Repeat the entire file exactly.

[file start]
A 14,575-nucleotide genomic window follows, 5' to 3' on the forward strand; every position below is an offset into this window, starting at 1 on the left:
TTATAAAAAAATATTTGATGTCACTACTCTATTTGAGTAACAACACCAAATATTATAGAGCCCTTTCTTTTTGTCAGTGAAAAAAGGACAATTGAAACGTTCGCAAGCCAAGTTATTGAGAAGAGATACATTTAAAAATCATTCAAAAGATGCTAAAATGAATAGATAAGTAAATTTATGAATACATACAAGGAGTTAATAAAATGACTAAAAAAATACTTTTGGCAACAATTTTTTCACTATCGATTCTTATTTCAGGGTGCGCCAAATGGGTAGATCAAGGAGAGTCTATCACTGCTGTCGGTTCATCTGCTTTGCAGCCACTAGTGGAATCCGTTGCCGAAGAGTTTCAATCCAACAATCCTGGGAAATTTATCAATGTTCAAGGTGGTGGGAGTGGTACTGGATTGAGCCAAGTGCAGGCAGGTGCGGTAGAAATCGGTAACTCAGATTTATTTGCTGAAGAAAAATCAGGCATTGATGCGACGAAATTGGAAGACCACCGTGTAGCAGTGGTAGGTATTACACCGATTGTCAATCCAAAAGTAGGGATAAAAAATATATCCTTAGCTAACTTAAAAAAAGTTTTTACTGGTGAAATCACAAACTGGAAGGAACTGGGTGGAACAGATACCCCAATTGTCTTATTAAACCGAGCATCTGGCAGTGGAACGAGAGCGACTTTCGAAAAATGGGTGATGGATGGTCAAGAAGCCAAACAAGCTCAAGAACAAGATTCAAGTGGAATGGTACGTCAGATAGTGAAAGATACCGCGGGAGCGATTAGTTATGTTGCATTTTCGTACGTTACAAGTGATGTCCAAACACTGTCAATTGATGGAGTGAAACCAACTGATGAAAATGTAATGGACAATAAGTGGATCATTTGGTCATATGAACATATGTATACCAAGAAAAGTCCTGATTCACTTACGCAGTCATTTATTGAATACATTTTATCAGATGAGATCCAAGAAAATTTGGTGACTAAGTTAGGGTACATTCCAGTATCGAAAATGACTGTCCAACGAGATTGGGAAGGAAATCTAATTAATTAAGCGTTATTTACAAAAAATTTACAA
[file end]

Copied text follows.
A 14,575-nucleotide genomic window follows, 5' to 3' on the forward strand; every position below is an offset into this window, starting at 1 on the left:
TTATAAAAAAATATTTGATGTCACTACTCTATTTGAGTAACAACACCAAATATTATAGAGCCCTTTCTTTTTGTCAGTGAAAAAAGGACAATTGAAACGTTCGCAAGCCAAGTTATTGAGAAGAGATACATTTAAAAATCATTCAAAAGATGCTAAAATGAATAGATAAGTAAATTTATGAATACATACAAGGAGTTAATAAAATGACTAAAAAAATACTTTTGGCAACAATTTTTTCACTATCGATTCTTATTTCAGGGTGCGCCAAATGGGTAGATCAAGGAGAGTCTATCACTGCTGTCGGTTCATCTGCTTTGCAGCCACTAGTGGAATCCGTTGCCGAAGAGTTTCAATCCAACAATCCTGGGAAATTTATCAATGTTCAAGGTGGTGGGAGTGGTACTGGATTGAGCCAAGTGCAGGCAGGTGCGGTAGAAATCGGTAACTCAGATTTATTTGCTGAAGAAAAATCAGGCATTGATGCGACGAAATTGGAAGACCACCGTGTAGCAGTGGTAGGTATTACACCGATTGTCAATCCAAAAGTAGGGATAAAAAATATATCCTTAGCTAACTTAAAAAAAGTTTTTACTGGTGAAATCACAAACTGGAAGGAACTGGGTGGAACAGATACCCCAATTGTCTTATTAAACCGAGCATCTGGCAGTGGAACGAGAGCGACTTTCGAAAAATGGGTGATGGATGGTCAAGAAGCCAAACAAGCTCAAGAACAAGATTCAAGTGGAATGGTACGTCAGATAGTGAAAGATACCGCGGGAGCGATTAGTTATGTTGCATTTTCGTACGTTACAAGTGATGTCCAAACACTGTCAATTGATGGAGTGAAACCAACTGATGAAAATGTAATGGACAATAAGTGGATCATTTGGTCATATGAACATATGTATACCAAGAAAAGTCCTGATTCACTTACGCAGTCATTTATTGAATACATTTTATCAGATGAGATCCAAGAAAATTTGGTGACTAAGTTAGGGTACATTCCAGTATCGAAAATGACTGTCCAACGAGATTGGGAAGGAAATCTAATTAATTAAGCGTTATTTACAAAAAATTTACAA